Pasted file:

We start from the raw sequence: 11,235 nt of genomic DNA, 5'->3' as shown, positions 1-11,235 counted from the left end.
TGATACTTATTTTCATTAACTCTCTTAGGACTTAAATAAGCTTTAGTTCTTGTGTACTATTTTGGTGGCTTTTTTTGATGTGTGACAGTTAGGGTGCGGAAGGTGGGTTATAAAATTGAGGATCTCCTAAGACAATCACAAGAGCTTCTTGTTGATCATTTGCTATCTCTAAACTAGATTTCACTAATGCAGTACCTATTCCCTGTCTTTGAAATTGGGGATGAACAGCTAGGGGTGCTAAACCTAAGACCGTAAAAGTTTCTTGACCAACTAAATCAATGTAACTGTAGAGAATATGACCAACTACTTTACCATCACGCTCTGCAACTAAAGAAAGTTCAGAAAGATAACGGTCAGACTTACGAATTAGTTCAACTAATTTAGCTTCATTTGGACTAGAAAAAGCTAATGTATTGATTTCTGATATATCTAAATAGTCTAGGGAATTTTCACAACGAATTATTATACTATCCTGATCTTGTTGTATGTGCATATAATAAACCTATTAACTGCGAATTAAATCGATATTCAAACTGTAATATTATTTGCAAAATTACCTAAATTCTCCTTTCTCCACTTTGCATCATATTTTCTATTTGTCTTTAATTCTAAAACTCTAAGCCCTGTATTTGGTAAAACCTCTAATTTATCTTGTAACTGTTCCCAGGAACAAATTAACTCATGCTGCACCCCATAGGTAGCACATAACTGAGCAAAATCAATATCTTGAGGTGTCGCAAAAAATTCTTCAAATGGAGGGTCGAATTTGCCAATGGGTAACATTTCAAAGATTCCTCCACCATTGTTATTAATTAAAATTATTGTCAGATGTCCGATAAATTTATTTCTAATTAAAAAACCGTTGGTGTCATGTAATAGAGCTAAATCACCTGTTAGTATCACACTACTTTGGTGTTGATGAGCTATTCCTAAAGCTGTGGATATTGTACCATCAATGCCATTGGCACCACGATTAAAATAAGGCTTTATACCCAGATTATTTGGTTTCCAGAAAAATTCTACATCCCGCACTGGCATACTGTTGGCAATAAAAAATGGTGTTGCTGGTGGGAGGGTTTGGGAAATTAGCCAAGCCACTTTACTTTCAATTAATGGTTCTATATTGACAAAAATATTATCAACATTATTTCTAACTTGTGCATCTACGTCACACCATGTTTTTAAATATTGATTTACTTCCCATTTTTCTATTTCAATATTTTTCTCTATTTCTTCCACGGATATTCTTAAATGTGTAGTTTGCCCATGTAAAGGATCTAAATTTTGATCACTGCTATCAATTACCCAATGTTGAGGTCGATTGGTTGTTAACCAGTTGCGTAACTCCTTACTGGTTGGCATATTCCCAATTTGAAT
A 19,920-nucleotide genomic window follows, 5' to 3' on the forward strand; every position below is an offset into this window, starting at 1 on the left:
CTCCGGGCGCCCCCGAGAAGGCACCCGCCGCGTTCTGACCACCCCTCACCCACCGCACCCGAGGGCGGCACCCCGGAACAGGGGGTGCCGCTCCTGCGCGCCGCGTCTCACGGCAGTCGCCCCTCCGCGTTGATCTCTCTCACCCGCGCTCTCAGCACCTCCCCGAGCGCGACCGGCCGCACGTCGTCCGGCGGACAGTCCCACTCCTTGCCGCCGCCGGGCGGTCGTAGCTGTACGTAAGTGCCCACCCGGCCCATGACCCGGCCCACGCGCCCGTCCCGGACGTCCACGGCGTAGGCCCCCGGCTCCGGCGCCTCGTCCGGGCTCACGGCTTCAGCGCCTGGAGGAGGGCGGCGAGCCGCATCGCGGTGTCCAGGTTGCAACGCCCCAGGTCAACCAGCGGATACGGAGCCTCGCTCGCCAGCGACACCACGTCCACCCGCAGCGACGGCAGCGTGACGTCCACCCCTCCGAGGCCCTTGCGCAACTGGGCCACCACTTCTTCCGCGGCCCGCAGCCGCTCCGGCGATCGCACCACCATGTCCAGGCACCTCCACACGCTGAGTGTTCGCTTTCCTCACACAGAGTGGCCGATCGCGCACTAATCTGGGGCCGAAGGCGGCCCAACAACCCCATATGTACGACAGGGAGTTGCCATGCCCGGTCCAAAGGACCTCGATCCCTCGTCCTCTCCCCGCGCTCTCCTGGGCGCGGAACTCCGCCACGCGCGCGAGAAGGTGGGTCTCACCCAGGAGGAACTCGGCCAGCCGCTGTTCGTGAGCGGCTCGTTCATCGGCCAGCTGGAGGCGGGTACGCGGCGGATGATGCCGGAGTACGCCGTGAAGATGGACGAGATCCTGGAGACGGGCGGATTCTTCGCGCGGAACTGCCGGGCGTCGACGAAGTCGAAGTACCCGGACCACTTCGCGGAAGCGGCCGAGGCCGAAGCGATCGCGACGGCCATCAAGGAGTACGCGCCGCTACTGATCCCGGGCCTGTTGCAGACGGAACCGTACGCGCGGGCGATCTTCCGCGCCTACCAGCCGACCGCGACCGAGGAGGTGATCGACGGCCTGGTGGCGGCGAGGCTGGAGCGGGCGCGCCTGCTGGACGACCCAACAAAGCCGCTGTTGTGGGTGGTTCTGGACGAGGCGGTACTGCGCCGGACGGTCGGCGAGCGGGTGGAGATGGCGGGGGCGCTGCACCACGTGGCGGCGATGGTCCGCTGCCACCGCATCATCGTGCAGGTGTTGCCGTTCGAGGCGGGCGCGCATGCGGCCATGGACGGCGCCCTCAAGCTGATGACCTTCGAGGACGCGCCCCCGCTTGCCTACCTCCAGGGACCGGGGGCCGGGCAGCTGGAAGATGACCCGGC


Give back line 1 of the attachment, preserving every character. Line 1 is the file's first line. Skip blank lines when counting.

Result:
We start from the raw sequence: 11,235 nt of genomic DNA, 5'->3' as shown, positions 1-11,235 counted from the left end.